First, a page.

Gut stem cells - which last a lifetime - are the cells most likely to accumulate mutations that cause colon cancer.
The study - published in Nature - is the work of researchers from the Whitehead Institute and the Koch Institute for Integrative Cancer Research at the Massachusetts Institute of Technology (MIT), both in Cambridge, MA.
The new study suggests an underlying mechanism through which this link might operate. It reveals the effect that a high-fat diet has on the biology of stem cells in the lining of the gut of mice and how this might make cancer more likely.
The team discovered that feeding mice on a high-fat diet resulted in a boom in their intestine's production of stem cells. And it also had an effect on some other cells - it caused them to become more like stem cells and make them more likely to form tumors.
Stem cells are precursor cells that can reproduce indefinitely and have not fully differentiated - they have the potential to become a number of different cells.
Omer Yilmaz, an MIT assistant professor of biology who co-led the investigation, says:
"Not only does the high-fat diet change the biology of stem cells, it also changes the biology of non-stem-cell populations, which collectively leads to an increase in tumor formation."
Stem cells behaved 'independently of niche cells'
Recent studies reveal that gut stem cells - which last a lifetime - are the cells most likely to accumulate mutations that cause colon cancer. These stem cells inhabit the epithelium or lining of the gut and differentiate into the many kinds of cell that make up the lining tissue.
For their study, the team fed healthy mice a diet comprising 60% fat for 9 months. This is a much higher proportion of fat than the 20-40% fat content of the average American diet.
The mice gained 30-50% more body mass and developed more intestinal tumors, compared with healthy mice on a normal diet.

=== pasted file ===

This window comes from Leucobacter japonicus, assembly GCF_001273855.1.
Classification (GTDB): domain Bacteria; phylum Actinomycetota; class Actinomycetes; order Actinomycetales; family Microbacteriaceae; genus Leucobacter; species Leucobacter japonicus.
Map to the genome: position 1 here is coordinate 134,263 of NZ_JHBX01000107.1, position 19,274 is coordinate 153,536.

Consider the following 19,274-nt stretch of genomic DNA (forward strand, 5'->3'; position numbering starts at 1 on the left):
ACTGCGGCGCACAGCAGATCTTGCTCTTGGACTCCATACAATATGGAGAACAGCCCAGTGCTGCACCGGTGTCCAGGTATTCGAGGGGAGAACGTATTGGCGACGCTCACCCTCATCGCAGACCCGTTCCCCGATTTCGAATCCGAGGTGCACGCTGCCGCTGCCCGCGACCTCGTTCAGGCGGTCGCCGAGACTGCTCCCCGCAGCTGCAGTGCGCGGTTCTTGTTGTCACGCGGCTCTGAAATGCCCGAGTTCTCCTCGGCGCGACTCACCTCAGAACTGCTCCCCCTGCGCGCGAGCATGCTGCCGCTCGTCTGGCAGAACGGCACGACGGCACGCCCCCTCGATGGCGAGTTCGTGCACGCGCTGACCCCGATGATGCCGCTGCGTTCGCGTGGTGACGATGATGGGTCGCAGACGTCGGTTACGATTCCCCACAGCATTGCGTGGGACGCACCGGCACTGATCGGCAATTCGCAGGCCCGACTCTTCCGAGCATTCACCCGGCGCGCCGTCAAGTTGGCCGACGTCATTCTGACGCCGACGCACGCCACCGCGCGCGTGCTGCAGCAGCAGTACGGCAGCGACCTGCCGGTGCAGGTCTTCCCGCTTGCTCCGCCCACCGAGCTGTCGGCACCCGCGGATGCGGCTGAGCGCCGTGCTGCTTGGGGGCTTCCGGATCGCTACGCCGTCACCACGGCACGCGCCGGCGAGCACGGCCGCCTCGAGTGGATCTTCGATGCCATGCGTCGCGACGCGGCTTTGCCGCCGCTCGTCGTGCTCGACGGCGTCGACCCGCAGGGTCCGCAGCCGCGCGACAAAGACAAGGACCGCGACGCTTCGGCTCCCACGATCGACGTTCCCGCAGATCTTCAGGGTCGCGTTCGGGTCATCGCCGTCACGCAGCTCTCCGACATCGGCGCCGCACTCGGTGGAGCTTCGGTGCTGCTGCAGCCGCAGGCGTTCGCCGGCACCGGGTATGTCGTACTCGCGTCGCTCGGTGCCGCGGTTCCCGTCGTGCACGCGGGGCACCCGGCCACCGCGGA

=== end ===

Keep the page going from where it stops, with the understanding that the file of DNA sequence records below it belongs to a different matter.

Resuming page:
When they examined the mice's gut tissue, the researchers found the ones fed a high-fat diet had many more intestinal stem cells than the mice on a normal diet.
They also noticed that the boosted population of stem cells had another distinctive feature - they could operate independently of the cells around them.
Under normal circumstances, stem cells interact with support or "niche" cells that surround them. These niche cells regulate stem cell activity and signal to them when it is time to differentiate into tissue-specific cells.
However, the researchers found that the stem cells from the intestines of mice on the high-fat diet were so independent of their niche cells that, when cultured outside the body, they could produce "mini-intestines" much more readily than stem cells from normal-fed mice.
Also, when they examined the high-fat diet mouse tissue for another type of cell called progenitor cells - these are a step further along the differentiation process than stem cells - the team found they were behaving more like stem cells.
The stem-like progenitor cells were living much longer (they usually only live for a few days), and they could also produce mini-intestines when cultured on their own.
Prof. Yilmaz says the findings are important because we know that intestinal stem cells are often the cells of the gut that develop and accumulate mutations that give rise to cancer. He adds:
"Not only do you have more of the traditional stem cells (on a high-fat diet), but now you have non-stem-cell populations that have the ability to acquire mutations that give rise to tumors."
He and his colleagues are investigating some other related findings of the study in an attempt to find possible drug targets for tumors that arise in obesity.
Medical News Today recently learned that stem cells may also be used to fight cancer. Researchers have found a way to transform skin cells into stem cells that target and destroy brain cancer.